Allocation of Time and Allocation of Space.
These are the two central messages explored in John Cleese’s book, but they are creative themes echoed across many texts I’ve read.
Richard Powers wrote: “Her breakthrough comes as breakthroughs often do: by long and prepared accident.”
In short, being effectively creative doesn’t just happen. To be creative you need a safe creative space and you need to give yourself the time in which to use it. Ideas come and go, some good, some not so good, but you have to go through the process (which takes time) to stumble across that great idea.
For Roald Dahl, his creative space was a wooden caravan in his garden, an almost sacred space reserved for writing. In an interview before his death Dahl explained that by settling into his tatty writing armchair in his caravan, he gave himself permission to sit and write without distraction; time to mentally play and create in a space designed by him, that suited him.
It is that caravan that features as the home of Danny Champion of the World and the peach tree in the garden inspired James and the Giant Peach.
If you want to develop your creativity, you need to commit to it and that means time and space.
But what if you’re a busy working mum or dad?
I have an office. A lovely space of light and plants, with a desk and PC all set for creativity. My issue is that I’m a mother as well as a writer. While I do carve out time to sit and write in my office, it isn’t enough. My solution is to take my space with me. It is not unusual for me to write in my car as I wait to pick my son up from an activity or event, so I have developed my car into a writing space. I keep a blanket in the boot for my lap so I’m snug, and I take a travel mug of coffee with me. I’ve learned that if I sit in the passenger seat and push the chair all the way back, I have ample space for my laptop and protruding elbows as I type. It really works for me.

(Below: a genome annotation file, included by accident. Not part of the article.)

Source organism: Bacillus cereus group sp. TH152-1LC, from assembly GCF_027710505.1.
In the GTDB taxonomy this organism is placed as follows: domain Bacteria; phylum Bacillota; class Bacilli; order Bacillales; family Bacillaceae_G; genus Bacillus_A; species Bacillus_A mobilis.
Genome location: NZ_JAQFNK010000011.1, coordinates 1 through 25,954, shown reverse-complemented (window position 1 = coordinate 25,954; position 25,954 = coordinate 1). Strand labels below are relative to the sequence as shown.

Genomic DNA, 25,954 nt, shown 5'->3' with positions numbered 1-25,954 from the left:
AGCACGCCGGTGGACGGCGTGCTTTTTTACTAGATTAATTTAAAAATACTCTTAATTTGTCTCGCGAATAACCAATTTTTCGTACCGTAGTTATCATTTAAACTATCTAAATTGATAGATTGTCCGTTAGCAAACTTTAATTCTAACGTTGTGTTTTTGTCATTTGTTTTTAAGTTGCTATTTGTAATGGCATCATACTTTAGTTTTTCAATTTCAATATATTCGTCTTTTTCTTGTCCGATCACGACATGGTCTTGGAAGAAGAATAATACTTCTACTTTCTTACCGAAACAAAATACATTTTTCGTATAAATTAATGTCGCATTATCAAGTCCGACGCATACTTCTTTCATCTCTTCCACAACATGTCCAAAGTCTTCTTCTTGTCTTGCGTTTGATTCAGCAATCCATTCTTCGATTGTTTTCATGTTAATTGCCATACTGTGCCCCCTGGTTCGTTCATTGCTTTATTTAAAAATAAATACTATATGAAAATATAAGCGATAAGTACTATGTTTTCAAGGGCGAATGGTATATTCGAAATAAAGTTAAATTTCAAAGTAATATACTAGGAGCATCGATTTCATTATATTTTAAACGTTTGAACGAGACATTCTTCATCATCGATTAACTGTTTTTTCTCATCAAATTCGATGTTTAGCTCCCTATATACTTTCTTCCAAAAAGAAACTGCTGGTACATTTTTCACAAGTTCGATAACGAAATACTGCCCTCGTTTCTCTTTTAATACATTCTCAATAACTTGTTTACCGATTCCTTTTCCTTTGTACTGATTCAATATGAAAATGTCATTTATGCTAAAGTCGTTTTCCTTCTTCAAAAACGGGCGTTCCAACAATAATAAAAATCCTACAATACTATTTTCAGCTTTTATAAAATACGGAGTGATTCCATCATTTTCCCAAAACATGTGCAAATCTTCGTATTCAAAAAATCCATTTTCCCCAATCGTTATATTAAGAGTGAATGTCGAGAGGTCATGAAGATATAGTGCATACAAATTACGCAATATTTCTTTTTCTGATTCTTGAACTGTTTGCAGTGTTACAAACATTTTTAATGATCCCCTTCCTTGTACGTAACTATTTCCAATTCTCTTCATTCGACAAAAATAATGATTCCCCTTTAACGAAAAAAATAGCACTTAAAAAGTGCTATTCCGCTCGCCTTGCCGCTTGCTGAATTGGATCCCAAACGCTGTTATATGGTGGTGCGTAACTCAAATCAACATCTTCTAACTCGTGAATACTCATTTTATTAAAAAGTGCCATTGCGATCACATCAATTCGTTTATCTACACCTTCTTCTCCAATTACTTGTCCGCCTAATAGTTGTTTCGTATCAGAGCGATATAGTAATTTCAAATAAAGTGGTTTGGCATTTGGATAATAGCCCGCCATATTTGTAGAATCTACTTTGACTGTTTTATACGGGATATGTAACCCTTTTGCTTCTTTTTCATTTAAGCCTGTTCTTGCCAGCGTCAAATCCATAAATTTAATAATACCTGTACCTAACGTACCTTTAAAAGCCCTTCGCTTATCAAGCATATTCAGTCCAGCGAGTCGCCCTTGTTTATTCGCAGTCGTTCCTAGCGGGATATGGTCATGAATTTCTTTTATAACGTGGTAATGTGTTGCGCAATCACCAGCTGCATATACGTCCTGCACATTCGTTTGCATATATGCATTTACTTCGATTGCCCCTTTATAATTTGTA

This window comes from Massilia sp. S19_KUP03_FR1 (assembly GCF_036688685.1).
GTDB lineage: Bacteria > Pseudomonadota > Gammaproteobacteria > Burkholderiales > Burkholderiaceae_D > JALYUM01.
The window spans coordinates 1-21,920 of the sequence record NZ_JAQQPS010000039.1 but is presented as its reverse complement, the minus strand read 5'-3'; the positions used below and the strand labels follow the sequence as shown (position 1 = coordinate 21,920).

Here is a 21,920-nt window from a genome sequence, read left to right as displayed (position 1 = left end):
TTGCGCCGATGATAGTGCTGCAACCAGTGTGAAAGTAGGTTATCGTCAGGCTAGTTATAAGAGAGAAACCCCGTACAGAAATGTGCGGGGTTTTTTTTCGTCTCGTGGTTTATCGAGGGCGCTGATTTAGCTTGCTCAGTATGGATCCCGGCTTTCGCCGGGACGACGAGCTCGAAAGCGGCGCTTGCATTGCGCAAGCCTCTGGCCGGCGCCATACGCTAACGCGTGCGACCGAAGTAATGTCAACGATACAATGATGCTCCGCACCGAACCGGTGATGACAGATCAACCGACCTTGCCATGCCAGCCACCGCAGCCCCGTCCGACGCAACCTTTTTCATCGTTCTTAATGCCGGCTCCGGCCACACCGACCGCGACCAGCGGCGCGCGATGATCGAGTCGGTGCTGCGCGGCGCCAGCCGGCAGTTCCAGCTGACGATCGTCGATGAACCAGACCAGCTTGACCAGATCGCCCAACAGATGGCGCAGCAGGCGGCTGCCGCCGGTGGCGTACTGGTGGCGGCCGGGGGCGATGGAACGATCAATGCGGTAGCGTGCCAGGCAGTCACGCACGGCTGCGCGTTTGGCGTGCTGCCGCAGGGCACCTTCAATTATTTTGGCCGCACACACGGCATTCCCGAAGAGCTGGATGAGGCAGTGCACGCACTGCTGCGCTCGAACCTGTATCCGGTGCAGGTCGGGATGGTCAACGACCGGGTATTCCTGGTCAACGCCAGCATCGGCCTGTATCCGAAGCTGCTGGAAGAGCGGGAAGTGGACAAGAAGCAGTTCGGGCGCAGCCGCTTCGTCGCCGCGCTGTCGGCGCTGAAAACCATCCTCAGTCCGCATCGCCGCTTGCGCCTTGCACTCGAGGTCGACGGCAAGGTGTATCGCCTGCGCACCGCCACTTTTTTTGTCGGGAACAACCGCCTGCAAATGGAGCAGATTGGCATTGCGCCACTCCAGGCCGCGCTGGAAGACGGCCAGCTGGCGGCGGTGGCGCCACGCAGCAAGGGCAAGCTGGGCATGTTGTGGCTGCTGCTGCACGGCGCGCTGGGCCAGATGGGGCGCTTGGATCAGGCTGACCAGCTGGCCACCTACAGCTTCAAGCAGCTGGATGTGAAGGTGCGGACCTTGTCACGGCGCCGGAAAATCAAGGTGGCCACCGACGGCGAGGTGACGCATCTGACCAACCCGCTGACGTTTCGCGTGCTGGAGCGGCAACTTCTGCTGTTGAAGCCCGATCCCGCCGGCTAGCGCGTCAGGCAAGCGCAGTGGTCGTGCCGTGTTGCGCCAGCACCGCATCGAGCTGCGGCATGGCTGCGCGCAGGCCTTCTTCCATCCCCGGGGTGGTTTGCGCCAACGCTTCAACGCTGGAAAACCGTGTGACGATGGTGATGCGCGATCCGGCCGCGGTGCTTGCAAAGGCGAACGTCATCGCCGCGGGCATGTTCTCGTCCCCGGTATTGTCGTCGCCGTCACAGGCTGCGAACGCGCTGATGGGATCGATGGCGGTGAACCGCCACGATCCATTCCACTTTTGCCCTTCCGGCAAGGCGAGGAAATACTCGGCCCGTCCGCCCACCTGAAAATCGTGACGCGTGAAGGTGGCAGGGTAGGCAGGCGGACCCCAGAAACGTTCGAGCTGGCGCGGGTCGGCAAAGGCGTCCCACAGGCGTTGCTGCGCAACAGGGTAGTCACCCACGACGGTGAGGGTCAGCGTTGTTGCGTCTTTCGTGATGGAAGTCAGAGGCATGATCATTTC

Play & Leave Your Analytical Brain Behind
Wherever your creative space is, you should allow yourself to ‘play’ once there. You need to be curious and take risks. Writing, or other creative endeavors, should be fun. Write every idea down without worrying if it any good or not.
It is okay to make mistakes.
Your analytical, critical brain can wait until the editing process. Besides, ideas have a way of snowballing… an idea might not be suitable for you now, but it might be worth its weight in gold later.
John Cleese likens his creative process to the play of a child; play that is free of self-doubt and self-consciousness. In short, you need to give yourself permission to creatively be free. The idea of ‘play’ may sound silly or even frustrating (if it were that simple wouldn’t we all be doing it?), but this piece of advice should reassure you because it means that being creative is a learnable skill that you can improve with practice.
You need to give yourself permission to leave the analytical brain behind. It is a choice. I’m not saying it’s easy, but your creative self-confidence should grow over time.
If you are having trouble relaxing into this play state, technique one might be a useful starting place to freeing your mind.
Listen to Your Creative Brain
Perhaps, I should feel panic at my wilful-brain’s recent rebellion, but I don’t. Instead, I’ve listened to my imagination’s request for a break and rolled with it. For the past month my laptop has stayed closed, as my fingers haven’t itched to continue with my WIP; rather than fight myself, I’ve let my brain take the rest it’s needed.
And that’s my philosophy – listen to your creative brain. If it needs downtime, don’t force it to cooperate. Instead, slouch on the couch, read. Recharge those batteries and Ms. Creativity will unpack her suitcases when she’s darn well ready!
And here’s the proof. Instead of panicking at my creative slump, I’ve taken a break. After a month off, my creative subconscious finally yawned and stretched as she woke from a well-earned nap, and when she was ready, the idea for this blog swam to the front of my consciousness…
So, here I am, in my writing space at 7.43AM, dusting off my keys and typing about the return of creativity. 😊
Here are a few links to posts that might help you hone your craft:
You can find further ways to develop your creativity here: 17 Ways to Develop Your Creativity (verywellmind.com)